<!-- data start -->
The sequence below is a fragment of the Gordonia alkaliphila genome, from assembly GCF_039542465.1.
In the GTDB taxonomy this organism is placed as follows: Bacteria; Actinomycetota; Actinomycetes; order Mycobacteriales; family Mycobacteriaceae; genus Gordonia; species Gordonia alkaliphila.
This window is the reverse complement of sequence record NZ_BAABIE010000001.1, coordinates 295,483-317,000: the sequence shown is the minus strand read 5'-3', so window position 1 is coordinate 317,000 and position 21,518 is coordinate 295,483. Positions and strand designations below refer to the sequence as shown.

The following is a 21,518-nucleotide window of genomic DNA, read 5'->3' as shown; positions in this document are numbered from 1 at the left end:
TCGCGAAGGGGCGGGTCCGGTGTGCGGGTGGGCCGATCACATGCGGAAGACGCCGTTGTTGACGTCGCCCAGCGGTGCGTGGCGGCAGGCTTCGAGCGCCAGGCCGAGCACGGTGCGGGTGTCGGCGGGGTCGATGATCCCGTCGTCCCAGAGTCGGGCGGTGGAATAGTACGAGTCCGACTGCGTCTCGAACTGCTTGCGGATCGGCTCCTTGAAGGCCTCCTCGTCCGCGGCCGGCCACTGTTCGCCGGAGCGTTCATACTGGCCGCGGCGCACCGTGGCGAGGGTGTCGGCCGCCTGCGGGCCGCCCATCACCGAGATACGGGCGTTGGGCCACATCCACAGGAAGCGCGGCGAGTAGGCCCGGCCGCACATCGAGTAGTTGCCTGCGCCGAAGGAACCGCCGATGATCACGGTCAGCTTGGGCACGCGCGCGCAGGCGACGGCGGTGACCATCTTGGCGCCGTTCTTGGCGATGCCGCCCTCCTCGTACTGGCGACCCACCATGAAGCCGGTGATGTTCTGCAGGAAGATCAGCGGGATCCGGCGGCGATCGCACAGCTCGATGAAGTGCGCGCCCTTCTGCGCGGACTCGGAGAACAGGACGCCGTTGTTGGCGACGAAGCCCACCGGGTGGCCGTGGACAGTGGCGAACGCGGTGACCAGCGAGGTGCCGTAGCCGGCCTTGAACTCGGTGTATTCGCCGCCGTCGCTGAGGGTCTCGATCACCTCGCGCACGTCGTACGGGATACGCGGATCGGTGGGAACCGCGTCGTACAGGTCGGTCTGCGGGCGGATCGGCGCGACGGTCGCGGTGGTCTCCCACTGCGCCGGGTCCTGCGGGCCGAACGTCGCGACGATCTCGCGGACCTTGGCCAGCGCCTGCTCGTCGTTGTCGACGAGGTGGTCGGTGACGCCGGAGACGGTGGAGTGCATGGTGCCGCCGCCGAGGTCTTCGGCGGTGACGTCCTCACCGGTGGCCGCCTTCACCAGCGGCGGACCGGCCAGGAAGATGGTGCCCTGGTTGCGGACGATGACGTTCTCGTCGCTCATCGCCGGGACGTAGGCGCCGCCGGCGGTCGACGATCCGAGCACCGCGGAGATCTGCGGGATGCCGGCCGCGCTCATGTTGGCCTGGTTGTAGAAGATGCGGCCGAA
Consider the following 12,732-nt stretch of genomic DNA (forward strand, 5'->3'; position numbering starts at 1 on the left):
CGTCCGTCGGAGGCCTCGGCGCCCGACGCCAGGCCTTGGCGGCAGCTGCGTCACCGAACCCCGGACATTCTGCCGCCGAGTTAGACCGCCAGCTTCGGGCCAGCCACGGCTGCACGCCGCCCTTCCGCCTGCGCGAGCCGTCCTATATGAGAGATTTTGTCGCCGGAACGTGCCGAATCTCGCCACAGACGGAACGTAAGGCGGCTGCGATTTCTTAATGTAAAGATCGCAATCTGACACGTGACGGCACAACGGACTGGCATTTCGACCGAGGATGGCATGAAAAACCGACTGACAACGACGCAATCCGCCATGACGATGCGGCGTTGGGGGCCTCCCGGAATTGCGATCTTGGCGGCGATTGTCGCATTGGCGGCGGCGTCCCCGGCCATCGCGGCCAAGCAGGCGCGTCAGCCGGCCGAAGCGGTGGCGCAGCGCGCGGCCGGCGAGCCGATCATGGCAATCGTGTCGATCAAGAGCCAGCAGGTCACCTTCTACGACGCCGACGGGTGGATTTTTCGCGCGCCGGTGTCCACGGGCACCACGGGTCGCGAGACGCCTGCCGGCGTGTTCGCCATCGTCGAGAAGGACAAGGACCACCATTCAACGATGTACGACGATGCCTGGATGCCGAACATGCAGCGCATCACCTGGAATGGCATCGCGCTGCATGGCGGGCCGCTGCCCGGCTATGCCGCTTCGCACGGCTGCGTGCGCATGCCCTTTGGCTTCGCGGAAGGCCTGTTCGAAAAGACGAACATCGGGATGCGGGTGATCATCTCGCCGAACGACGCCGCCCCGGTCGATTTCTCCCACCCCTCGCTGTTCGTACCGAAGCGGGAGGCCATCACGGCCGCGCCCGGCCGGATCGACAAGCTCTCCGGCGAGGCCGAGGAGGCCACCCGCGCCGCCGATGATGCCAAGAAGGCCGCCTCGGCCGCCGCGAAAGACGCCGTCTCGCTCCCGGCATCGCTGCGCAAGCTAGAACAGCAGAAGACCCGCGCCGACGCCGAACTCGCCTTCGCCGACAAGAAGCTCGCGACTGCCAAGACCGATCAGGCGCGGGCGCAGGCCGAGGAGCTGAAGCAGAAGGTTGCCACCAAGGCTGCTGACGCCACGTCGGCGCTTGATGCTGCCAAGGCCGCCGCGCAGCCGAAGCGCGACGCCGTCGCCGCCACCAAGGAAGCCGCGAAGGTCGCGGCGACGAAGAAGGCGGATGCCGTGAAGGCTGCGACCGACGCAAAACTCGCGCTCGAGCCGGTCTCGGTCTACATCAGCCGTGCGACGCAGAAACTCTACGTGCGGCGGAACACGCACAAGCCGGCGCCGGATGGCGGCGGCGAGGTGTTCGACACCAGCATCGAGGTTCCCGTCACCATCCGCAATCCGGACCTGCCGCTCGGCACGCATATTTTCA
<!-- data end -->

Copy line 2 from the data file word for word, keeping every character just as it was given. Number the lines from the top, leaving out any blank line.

In the GTDB taxonomy this organism is placed as follows: Bacteria; Actinomycetota; Actinomycetes; order Mycobacteriales; family Mycobacteriaceae; genus Gordonia; species Gordonia alkaliphila.